• BirdForum is the net's largest birding community, dedicated to wild birds and birding, and is absolutely FREE!

    You are most welcome to register for an account, which allows you to take part in lively discussions in the forum, post your pictures in the gallery and more.

Let's talk PORROS! (15 Viewers)

[email protected]

Well-known member
Supporter
Dennis,

The SE 10X42 is an excellent glass even compared to premium glass today, it has a 6 degree FOV that to some is narrow, however it is all usable. Additionally it is also a high transmission glass. I believe Roger Vine still has and uses one to this day. I have an early and a late model in the SE 10X42. The Nikon SE is the only porro I use on a regular basis, all three formats, and they are right up there with the few premium 10X42s I currently use.

Andy W.
Yes, I had an SE 10x42 once, and I thought it was a very good binocular. I remember it being very bright for its aperture. If it is right up there with your alpha 10x42s that is quite impressive. The 6 degree FOV is average but not bad. The 10x42 SE never got the recognition its more famous brother the 8x32 SE did.
 

elkcub

Silicon Valley, California
United States
Bill,
Apparently you didn't pick up on my sarcasm? Hard to believe. :oops:
Ed
 
Last edited:

[email protected]

Well-known member
Supporter
Unlikely; why would a company (APM) that specialises in designing, building and exporting large specialist astronomical telescopes bother with manufacturing a few dozen 50mm porros to market alongside other branded models. Accordingly, they are not marked or advertised as made / assembled in Germany as far as I can tell.

It does seem strange but Astro-Physics which are famous for their legendary large refractor telescopes which you have to wait years for sells a line of astronomical binoculars also.
 
Last edited:

elkcub

Silicon Valley, California
United States
I can still easily see the illusion at 25m when I compare the Zeiss 8x50 Porro (baseline 130mm) to the Zeiss 8x56 FL (baseline 74mm). I asked Andreas to measure his 10x50's close focus because both Gijs and EdZ measured it at well beyond its spec, 15m and 50 feet respectively.

Henry
Hi Henry,

I haven't been following the thread too closely, but is proper attention being given to the influence of FOV? We had an interesting discussion about Retinal Offset and Field of View Effects on Apparent Size and Depth years ago. Both factors play a role, so FOV should be equated if retinal offset is the primary concern.

Ed
 
Last edited:

[email protected]

Well-known member
Supporter
From what I read over on Cloudy Nights , the APM MS series are made in China .
I looked at my APM APO 7x50 binoculars, and they say clearly on them in white lettering APM Telescopes Germany. I couldn't find anywhere on them where they say Made in China. The build quality regardless of where they are made is very high though. For a big binocular I think the APM APO Porros fit your hands very well, and you can hold them easier also because of the way they are contoured and the wider spread of the optical tubes helps distribute their weight. They fit my hands better than some big 56 mm roofs.
 
Last edited:

PeterPS

MEMBER
Hello Peter, Henry and everyone ...

Today I tested it, first the absolute near point of my Fujinon 10x50 is exactly 15,40m, that would confirm the measurement of Gijs and EdZ if you take into account the series spread and the different eyes of the users.

To try the size differences, I have a large apple 16m. distance positioned on a table, a Conquest 10x32 and a FL 10x56 served as comparison binoculars.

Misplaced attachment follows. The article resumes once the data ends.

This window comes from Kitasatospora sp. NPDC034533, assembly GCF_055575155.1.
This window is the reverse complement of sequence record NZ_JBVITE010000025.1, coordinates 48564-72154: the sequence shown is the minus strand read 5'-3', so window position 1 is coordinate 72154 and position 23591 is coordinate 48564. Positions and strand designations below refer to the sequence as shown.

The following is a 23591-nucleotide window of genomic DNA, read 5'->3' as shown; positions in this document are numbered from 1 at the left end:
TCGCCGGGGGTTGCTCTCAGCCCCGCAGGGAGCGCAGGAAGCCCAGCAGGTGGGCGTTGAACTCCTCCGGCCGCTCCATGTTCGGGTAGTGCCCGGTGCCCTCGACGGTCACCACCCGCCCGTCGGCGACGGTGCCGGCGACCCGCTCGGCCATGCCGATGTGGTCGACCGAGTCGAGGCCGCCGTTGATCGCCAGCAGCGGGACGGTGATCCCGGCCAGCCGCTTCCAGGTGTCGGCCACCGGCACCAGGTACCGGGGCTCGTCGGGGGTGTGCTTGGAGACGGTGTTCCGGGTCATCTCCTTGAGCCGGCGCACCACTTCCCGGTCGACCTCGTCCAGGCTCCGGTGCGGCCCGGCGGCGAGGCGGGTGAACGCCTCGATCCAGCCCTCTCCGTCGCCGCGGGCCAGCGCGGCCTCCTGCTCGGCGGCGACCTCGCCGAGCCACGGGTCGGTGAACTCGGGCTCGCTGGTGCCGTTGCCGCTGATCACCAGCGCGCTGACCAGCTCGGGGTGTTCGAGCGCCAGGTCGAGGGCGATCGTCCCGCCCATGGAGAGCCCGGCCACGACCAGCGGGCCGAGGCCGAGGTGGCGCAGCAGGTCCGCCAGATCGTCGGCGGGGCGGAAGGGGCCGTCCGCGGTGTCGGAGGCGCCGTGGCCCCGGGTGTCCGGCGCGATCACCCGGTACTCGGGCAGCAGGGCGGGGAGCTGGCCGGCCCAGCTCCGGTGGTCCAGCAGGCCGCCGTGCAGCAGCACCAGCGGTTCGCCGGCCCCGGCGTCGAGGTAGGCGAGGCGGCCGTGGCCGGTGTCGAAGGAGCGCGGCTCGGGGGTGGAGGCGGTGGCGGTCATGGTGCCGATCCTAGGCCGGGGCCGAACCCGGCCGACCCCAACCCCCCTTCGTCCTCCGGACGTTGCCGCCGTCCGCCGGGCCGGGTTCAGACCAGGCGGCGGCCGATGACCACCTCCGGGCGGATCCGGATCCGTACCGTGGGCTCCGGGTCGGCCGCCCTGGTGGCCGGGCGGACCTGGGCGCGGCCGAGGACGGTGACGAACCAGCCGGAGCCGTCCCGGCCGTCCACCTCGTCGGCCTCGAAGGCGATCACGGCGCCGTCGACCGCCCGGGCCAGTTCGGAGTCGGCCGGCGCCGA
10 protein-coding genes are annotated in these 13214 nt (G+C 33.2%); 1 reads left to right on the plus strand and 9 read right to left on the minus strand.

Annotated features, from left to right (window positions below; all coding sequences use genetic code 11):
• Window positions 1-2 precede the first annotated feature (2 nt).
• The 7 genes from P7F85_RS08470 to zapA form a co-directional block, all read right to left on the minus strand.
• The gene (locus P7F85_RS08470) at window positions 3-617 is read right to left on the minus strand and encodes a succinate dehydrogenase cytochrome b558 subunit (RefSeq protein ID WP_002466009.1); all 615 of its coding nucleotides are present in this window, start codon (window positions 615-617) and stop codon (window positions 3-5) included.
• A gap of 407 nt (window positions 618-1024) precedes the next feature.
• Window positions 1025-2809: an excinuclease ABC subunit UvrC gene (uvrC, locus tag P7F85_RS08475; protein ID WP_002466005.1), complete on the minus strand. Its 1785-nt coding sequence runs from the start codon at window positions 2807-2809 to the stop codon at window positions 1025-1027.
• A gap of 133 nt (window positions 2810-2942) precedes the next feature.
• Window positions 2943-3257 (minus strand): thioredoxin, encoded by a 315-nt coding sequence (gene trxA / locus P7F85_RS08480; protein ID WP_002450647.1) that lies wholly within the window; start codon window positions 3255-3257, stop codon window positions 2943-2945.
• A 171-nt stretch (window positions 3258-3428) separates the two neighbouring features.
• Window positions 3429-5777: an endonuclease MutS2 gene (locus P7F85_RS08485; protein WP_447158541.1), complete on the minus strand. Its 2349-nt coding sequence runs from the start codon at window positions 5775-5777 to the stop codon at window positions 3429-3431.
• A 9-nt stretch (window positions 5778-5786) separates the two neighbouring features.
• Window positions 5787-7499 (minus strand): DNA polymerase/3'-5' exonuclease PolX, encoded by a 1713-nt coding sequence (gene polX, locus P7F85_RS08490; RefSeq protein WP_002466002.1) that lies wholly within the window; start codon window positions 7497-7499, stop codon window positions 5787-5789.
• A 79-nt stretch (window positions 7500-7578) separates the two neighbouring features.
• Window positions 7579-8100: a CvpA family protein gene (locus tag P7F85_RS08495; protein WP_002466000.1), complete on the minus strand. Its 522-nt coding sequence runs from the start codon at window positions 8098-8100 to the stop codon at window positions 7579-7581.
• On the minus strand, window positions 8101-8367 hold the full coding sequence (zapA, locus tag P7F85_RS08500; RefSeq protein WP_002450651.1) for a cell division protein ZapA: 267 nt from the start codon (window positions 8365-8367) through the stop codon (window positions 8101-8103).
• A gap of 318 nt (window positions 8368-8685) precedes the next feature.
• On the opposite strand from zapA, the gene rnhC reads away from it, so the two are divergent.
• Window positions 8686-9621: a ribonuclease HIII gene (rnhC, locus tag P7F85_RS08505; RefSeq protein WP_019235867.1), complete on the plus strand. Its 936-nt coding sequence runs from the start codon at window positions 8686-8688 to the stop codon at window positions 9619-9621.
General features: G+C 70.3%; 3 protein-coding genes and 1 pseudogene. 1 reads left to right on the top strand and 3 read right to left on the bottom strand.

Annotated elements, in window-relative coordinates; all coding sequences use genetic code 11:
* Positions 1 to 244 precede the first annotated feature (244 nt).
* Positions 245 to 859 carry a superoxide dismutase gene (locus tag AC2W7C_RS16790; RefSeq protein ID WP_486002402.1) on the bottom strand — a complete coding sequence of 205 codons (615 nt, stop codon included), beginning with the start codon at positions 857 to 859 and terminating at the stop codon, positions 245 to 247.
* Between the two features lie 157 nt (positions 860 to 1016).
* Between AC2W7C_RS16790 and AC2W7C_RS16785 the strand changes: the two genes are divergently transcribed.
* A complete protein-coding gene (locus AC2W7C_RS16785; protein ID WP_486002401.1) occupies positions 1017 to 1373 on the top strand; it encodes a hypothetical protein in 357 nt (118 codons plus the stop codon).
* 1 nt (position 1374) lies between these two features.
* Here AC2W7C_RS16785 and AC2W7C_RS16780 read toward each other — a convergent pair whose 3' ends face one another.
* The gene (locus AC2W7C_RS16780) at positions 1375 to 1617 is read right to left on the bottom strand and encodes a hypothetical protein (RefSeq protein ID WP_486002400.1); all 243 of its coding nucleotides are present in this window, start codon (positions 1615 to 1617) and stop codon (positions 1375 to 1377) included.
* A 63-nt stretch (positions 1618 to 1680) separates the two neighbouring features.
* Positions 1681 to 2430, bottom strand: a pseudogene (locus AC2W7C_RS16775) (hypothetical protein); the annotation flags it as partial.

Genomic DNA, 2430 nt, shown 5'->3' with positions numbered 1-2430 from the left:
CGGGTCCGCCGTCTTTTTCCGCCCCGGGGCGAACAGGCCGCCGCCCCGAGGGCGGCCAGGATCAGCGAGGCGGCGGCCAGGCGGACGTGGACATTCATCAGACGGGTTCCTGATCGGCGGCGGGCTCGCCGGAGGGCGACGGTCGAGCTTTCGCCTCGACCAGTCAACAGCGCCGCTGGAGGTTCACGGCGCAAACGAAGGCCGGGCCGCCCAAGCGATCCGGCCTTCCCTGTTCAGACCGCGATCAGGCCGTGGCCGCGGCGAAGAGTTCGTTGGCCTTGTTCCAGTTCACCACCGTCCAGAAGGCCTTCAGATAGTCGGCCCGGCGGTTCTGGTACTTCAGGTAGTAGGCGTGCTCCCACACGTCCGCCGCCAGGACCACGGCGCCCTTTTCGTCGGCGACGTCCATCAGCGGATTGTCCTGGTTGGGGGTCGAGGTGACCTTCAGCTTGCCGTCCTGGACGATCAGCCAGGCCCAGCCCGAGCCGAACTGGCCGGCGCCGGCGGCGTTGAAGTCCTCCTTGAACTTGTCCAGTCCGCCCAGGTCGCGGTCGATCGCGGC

And indeed, the apple appeared noticeably larger in Conquest and FL than in Fujinon, so I have to revise my statements made yesterday!
At a distance of around 30m. the apple in the roofs was always a little bigger, at around 40m. this effect disappeared at 50m. I could no longer perceive any differences in size.
So I can agree with Peter and Henry, I also see objects in the roof a little larger at close distances, even if this effect does not go quite as far as with Henry.

Later I compared the Conquest and FL, also here the same, a battery on the table at a distance of 4.50 m was visibly larger in the Conquest.

Since I usually only use binoculars for medium to long distances,(especially the Fujinon) I have actually never noticed this effect, learned something again, thank you gentlemen!

Andreas
Hi Andreas,
The illusion in question becomes stronger as the objective separation increases. Henry used a reverse porro in his comparison with a porro----the baseline of a reverse porro is (much) smaller than his IPD/the baseline of a roof, which is why he observed a stronger illusion.
Peter
 
Last edited:

CharleyBird

Well-known member
I looked at my APM APO 7x50 binoculars, and they say clearly on them in white lettering APM Telescopes Germany. I couldn't find anywhere on them where they say Made in China. The build quality regardless of where they are made is very high though. For a big binocular I think the APM APO Porros fit your hands very well, and you can hold them easier also because of the way they are contoured and the wider spread of the optical tubes helps distribute their weight. They fit my hands better than some big 56 mm roofs.
Of course APM are made in China. It's no secret.
 

henry link

Well-known member
It does seem strange but Astro-Physics which are famous for their legendary large refractor telescopes which you have to wait years for makes a line of astronomical binoculars also.
Astro-Physics never made binoculars. They probably came from the same Chinese factory that makes APM binoculars. I don’t see them on the A-P website anymore.
 

henry link

Well-known member
Hi Henry,

I haven't been following the thread too closely, but is proper attention being given to the influence of FOV? We had an interesting discussion about Retinal Offset and Field of View Effects on Apparent Size and Depth years ago. Both factors play a role, so DOF should be equated if retinal offset is the primary concern.

Ed
Thanks for the link, Ed. I recalled that thread, but not all the details. I guess my view about the relative strengths of FOV and objective baseline on perceived magnification hasn’t changed much.

I didn’t have a DSLR at that point. It makes measuring true magnification much easier.

Henry
 

[email protected]

Well-known member
Supporter
Astro-Physics never made binoculars. They probably came from the same Chinese factory that makes APM binoculars. I don’t see them on the A-P website anymore.
Astro-Physics did market binoculars for a while under their name. I agree they were probably made by somebody else. There are still some around. You can tell they weren't made by AP by the price!